The Smithian–Spathian boundary is indicated by the first occurrence of the ammonoid Tirolites cf. cassianus in the Olenekian Bac Thuy Formation, northeastern Vietnam. The boundary is intercalated within organic-rich dark gray mudstone that accumulated under anoxic to dysoxic conditions in the An Chau and Nanpanjiang Basins on the South China Block. In Lang Son area, three conodont zones, Novispathodus ex gr. waageni, Novispathodus ex gr. pingdingshanensis, and Icriospathodus collinsoni, are recognized in the formation. The Smithian–Spathian boundary is intercalated within N. ex gr. pingdingshanensis conodont Zone. The positive excursion inδ13C with values increasing from around −2.3‰ to +5.7‰ was recorded in the uppermost Smithian Xenoceltites variocostatus ammonoid beds and N. ex gr. pingdingshanensis conodont Zone. The δ13C values decrease across the Smithian–Spathian boundary. These δ13C isotopic patterns are correlated with well-known positive excursions around the Smithian–Spathian boundary globally.

Diel variations in carbon isotopic composition and concentration of organic acids and their impact on plant dark respiration in different species.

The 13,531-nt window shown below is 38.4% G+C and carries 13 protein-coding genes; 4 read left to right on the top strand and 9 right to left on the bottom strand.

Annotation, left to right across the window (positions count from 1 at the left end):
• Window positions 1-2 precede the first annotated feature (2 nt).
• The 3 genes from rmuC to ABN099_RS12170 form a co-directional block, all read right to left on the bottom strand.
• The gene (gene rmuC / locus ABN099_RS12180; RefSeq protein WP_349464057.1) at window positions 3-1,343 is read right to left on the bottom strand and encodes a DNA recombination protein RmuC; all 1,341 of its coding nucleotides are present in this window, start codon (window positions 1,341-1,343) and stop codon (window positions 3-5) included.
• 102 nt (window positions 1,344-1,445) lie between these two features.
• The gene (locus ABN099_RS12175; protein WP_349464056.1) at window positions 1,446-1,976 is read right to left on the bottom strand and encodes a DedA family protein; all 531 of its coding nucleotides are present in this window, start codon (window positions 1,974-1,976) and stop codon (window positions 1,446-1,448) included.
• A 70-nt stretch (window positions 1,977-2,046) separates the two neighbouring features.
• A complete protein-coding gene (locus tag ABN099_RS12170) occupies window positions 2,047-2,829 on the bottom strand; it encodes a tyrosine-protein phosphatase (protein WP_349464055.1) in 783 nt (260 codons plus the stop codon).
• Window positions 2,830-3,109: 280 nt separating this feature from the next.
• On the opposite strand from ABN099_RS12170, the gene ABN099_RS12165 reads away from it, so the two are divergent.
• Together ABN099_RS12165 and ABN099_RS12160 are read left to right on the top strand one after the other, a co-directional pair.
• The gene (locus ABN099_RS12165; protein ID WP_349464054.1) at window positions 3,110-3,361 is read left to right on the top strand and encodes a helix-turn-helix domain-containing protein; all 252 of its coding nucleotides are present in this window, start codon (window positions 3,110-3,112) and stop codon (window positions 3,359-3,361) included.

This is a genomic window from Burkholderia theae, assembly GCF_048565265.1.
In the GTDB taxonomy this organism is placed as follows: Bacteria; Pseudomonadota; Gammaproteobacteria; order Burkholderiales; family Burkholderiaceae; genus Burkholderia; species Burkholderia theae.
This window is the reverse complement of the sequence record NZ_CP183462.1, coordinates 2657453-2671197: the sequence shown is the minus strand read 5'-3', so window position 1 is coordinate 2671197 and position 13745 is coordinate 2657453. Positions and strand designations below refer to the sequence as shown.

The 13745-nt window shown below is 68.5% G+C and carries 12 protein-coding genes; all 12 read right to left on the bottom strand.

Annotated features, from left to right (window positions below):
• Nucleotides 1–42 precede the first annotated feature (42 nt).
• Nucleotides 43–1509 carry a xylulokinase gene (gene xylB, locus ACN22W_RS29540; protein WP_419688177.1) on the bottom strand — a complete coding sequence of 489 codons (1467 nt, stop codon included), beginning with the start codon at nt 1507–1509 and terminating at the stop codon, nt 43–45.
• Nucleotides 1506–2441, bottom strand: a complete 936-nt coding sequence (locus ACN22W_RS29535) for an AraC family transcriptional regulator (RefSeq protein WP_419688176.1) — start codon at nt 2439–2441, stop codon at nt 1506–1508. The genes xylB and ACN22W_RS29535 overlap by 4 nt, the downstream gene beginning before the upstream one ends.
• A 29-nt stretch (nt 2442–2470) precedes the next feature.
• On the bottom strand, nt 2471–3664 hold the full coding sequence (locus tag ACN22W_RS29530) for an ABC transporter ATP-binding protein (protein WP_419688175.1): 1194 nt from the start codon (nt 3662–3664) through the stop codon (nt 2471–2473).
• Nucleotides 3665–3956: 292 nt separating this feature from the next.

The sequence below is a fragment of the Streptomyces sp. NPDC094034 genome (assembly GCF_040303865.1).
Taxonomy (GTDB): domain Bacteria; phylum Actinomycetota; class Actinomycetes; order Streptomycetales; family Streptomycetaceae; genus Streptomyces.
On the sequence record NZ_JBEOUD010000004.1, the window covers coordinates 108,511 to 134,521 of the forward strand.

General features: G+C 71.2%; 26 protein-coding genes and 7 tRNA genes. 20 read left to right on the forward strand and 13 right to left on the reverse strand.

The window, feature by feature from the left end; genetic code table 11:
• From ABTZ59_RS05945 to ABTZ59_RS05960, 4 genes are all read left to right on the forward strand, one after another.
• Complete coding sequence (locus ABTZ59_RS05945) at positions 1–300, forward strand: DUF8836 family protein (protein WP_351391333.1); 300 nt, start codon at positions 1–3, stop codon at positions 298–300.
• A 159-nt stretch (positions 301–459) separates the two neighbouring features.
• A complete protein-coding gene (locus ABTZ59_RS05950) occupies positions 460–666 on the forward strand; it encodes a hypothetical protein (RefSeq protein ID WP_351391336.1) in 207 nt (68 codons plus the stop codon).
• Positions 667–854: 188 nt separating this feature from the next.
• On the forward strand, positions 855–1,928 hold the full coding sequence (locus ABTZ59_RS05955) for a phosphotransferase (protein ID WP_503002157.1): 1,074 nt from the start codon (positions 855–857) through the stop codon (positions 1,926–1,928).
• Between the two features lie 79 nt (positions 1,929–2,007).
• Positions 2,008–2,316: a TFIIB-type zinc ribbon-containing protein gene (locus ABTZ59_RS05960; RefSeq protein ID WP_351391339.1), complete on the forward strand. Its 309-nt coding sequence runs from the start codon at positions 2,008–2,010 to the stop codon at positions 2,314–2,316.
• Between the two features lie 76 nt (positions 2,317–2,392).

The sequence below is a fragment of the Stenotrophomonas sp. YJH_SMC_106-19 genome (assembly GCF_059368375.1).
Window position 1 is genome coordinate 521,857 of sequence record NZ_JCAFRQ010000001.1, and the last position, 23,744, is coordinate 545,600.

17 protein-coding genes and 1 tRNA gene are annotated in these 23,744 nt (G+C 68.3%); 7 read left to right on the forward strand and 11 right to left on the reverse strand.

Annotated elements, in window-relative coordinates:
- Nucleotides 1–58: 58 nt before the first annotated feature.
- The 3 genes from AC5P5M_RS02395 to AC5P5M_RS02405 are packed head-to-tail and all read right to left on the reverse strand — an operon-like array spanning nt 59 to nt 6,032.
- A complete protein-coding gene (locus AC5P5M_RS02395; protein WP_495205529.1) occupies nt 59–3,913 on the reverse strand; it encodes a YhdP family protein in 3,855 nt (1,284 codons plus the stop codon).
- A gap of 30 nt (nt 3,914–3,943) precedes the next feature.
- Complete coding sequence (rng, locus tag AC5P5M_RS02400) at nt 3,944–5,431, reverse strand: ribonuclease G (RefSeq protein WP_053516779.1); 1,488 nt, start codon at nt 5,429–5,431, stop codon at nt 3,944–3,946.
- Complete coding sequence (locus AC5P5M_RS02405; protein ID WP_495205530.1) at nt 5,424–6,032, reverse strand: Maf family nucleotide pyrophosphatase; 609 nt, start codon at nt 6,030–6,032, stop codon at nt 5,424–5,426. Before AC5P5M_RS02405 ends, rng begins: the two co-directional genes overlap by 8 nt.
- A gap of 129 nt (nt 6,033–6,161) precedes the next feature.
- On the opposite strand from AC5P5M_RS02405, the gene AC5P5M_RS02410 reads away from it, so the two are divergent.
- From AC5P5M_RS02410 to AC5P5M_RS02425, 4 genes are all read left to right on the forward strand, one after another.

Plant biology (Stuttgart, Germany) (2016)
Marco M Lehmann, Frederik Wegener, Roland A Werner, Christiane Werner

Leaf respiration in the dark and its isotopic composition (δ(13) CR ) contain information about internal metabolic processes and respiratory substrates. δ(13) CR is known to be (13) C enriched compared to potential respiratory substrates, in particular shortly upon darkening during the light enhanced dark respiration (LEDR). This phenomenon might be driven by respiration of accumulated (13) C enriched organic acids, however, studies on δ(13) CR during LEDR and potential respiratory substrates simultaneously are rare. We determined δ(13) CR and respiration rates (R) during LEDR, as well as δ(13) C and concentrations of potential respiratory substrates using compound-specific isotope analyses. The measurements were conducted along the diel cycle in several plant species under different environmental conditions. δ(13) CR and R patterns during LEDR were strongly species-specific and showed an initial peak, which was followed by a progressive decrease in both values. The species-specific differences in δ(13) CR and R during LEDR may be partially explained by the isotopic composition of organic acids (e.g. oxalate, isocitrate, quinate, shikimate, malate), which were (13) C enriched compared to other respiratory substrates (e.g. sugars and amino acids). However, the diel variations in both δ(13) C and concentrations of the organic acids were generally low. Thus, additional factors such as the heterogeneous isotope distribution in organic acids and the relative contribution of the organic acids to respiration are required to explain the strong (13) C enrichment in leaf dark-respired CO2 . This article is protected by copyright. All rights reserved.